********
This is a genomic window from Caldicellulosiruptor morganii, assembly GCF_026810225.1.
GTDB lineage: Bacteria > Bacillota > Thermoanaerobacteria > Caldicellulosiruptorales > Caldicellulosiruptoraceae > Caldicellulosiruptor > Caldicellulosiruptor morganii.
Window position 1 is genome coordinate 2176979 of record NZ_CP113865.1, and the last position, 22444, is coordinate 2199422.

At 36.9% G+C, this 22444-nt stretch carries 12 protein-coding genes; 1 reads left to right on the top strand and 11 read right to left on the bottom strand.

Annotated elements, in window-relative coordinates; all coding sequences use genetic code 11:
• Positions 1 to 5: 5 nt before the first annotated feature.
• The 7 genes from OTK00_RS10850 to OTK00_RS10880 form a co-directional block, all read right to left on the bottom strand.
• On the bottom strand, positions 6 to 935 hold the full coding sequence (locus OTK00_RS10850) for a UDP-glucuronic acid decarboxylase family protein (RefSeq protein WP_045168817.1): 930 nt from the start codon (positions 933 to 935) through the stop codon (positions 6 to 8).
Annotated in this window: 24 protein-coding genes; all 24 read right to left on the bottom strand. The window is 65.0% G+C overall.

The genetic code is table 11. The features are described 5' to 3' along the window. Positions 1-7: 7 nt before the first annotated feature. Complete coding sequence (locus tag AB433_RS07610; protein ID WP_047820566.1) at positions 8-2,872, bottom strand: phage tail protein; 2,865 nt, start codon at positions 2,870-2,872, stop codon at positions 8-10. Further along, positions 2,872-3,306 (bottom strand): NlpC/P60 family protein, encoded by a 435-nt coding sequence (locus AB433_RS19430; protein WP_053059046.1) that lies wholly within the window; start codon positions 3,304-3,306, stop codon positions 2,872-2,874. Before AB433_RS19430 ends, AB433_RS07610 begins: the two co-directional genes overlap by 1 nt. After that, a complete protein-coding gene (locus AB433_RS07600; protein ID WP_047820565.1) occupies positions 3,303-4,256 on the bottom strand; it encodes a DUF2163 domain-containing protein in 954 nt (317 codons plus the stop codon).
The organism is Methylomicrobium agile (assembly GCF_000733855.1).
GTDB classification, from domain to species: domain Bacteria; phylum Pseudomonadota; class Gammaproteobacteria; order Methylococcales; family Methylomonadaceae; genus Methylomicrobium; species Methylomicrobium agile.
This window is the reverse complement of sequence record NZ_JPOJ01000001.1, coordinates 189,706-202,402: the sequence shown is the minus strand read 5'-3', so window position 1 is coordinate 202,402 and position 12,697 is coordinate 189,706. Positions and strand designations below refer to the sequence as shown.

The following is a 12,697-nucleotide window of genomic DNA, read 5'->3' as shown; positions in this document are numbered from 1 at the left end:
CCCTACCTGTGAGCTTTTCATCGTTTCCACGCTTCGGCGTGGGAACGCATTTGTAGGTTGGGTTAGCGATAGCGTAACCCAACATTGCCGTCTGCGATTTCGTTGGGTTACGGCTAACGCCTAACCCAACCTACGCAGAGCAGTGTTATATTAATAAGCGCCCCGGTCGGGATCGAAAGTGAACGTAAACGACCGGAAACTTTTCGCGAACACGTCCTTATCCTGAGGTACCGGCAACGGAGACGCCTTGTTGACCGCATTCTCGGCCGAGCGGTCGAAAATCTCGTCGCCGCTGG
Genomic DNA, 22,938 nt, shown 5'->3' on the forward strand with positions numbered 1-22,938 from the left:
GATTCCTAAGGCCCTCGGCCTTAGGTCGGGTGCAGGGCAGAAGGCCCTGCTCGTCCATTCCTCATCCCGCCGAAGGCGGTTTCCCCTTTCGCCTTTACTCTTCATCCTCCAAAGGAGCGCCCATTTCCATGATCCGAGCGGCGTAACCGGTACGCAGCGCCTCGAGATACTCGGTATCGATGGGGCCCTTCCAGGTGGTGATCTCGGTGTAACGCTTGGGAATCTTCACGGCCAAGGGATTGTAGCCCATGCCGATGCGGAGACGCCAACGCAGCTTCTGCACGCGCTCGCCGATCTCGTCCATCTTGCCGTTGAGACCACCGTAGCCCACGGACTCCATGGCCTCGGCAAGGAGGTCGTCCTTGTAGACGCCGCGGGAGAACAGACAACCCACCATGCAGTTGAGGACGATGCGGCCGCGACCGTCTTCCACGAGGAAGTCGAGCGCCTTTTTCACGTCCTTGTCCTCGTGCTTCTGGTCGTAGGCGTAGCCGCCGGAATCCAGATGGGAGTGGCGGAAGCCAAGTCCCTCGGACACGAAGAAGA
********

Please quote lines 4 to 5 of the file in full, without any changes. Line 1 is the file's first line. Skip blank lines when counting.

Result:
At 36.9% G+C, this 22444-nt stretch carries 12 protein-coding genes; 1 reads left to right on the top strand and 11 read right to left on the bottom strand.

Annotated elements, in window-relative coordinates; all coding sequences use genetic code 11: